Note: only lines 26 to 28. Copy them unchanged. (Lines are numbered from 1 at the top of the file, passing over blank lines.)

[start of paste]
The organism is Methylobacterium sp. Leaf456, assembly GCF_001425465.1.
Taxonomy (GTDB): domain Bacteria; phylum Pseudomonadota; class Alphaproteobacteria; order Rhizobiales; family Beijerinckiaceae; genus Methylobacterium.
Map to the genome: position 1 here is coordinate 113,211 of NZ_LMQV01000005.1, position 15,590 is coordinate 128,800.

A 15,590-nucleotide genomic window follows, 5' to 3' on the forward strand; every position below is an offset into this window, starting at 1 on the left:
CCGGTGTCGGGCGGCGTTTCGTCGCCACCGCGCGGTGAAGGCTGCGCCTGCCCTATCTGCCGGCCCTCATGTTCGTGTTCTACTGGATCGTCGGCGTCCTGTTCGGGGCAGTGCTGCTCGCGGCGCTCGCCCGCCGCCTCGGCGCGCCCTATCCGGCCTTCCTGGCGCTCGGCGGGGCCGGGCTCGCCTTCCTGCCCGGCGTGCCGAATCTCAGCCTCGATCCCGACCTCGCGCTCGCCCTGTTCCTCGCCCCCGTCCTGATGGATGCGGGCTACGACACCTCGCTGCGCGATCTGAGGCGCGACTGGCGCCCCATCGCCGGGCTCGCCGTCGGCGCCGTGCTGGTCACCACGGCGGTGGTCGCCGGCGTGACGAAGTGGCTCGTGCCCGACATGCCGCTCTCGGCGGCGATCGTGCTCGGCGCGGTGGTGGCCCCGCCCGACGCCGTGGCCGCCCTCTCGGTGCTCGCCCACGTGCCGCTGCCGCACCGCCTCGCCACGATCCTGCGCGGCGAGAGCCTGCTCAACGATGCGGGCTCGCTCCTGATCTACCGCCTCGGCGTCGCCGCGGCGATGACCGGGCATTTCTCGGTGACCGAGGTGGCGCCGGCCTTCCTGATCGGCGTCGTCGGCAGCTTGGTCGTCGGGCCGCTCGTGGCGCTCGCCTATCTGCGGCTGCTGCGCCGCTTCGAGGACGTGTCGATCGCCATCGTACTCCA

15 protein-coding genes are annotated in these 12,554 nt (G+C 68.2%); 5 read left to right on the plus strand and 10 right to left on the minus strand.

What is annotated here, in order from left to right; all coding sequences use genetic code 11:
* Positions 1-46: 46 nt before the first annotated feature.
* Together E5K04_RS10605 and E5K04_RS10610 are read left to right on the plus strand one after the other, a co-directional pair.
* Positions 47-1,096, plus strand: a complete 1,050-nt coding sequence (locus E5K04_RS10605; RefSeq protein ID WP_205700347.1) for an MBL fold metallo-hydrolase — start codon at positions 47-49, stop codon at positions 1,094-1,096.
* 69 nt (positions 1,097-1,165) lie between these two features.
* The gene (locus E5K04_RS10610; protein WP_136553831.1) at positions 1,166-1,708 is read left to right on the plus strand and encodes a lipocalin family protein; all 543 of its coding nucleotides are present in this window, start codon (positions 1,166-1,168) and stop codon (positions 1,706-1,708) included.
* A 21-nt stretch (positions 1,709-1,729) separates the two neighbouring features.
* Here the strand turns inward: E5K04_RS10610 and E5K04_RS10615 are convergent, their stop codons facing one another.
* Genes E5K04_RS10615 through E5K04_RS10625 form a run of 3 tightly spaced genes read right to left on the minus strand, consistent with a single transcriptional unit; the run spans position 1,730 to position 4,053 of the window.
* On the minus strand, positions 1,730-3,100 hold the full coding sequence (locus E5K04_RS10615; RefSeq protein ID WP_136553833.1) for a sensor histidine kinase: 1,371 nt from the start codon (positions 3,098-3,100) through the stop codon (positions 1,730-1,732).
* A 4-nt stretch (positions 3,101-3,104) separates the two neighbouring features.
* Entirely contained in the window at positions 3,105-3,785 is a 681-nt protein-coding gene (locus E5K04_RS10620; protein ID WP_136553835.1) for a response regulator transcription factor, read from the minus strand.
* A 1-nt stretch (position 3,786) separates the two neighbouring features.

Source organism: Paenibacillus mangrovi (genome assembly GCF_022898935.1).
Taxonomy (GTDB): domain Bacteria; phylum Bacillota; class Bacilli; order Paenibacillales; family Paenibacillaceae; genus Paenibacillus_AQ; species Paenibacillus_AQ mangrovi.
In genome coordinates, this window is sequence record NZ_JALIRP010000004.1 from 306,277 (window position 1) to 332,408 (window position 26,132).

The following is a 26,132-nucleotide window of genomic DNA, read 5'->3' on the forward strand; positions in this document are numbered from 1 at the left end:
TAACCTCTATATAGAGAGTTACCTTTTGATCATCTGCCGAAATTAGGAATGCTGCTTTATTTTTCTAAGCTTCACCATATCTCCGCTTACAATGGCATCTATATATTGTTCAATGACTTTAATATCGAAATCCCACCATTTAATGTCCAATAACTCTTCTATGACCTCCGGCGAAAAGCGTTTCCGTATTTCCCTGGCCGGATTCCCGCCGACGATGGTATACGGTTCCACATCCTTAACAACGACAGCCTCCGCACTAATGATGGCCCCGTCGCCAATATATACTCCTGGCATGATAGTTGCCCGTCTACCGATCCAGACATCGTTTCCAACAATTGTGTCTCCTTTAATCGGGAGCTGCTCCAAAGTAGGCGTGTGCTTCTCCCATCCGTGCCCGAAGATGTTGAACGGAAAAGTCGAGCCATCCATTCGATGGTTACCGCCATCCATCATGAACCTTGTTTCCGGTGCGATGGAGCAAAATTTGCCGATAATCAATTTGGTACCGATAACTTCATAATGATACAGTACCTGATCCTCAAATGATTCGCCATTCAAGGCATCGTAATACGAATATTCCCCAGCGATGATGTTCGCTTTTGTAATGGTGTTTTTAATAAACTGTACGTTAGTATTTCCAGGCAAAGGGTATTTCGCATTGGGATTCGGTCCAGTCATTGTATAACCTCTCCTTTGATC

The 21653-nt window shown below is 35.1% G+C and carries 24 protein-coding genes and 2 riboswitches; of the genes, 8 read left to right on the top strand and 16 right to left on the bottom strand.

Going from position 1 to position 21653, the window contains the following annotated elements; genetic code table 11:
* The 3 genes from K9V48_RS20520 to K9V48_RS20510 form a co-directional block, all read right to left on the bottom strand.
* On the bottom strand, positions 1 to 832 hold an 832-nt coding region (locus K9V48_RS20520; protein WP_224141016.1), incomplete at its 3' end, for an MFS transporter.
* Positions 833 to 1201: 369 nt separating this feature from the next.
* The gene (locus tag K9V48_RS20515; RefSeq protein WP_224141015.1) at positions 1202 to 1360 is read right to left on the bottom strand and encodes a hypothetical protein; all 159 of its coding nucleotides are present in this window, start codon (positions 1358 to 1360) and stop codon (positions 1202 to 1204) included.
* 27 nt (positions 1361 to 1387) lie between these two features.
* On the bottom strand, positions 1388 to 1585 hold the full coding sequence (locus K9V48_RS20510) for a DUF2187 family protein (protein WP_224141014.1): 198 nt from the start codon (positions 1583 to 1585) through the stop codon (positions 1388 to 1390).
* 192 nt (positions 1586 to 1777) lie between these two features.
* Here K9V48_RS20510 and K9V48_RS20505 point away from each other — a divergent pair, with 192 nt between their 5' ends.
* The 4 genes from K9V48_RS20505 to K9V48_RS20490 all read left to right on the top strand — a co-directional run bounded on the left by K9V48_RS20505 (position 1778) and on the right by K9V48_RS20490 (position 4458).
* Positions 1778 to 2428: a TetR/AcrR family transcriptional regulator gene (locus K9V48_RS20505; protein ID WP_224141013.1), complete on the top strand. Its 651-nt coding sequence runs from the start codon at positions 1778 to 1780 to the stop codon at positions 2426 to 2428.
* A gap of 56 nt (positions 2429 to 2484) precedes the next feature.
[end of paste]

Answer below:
Going from position 1 to position 21653, the window contains the following annotated elements; genetic code table 11:
* The 3 genes from K9V48_RS20520 to K9V48_RS20510 form a co-directional block, all read right to left on the bottom strand.
* On the bottom strand, positions 1 to 832 hold an 832-nt coding region (locus K9V48_RS20520; protein WP_224141016.1), incomplete at its 3' end, for an MFS transporter.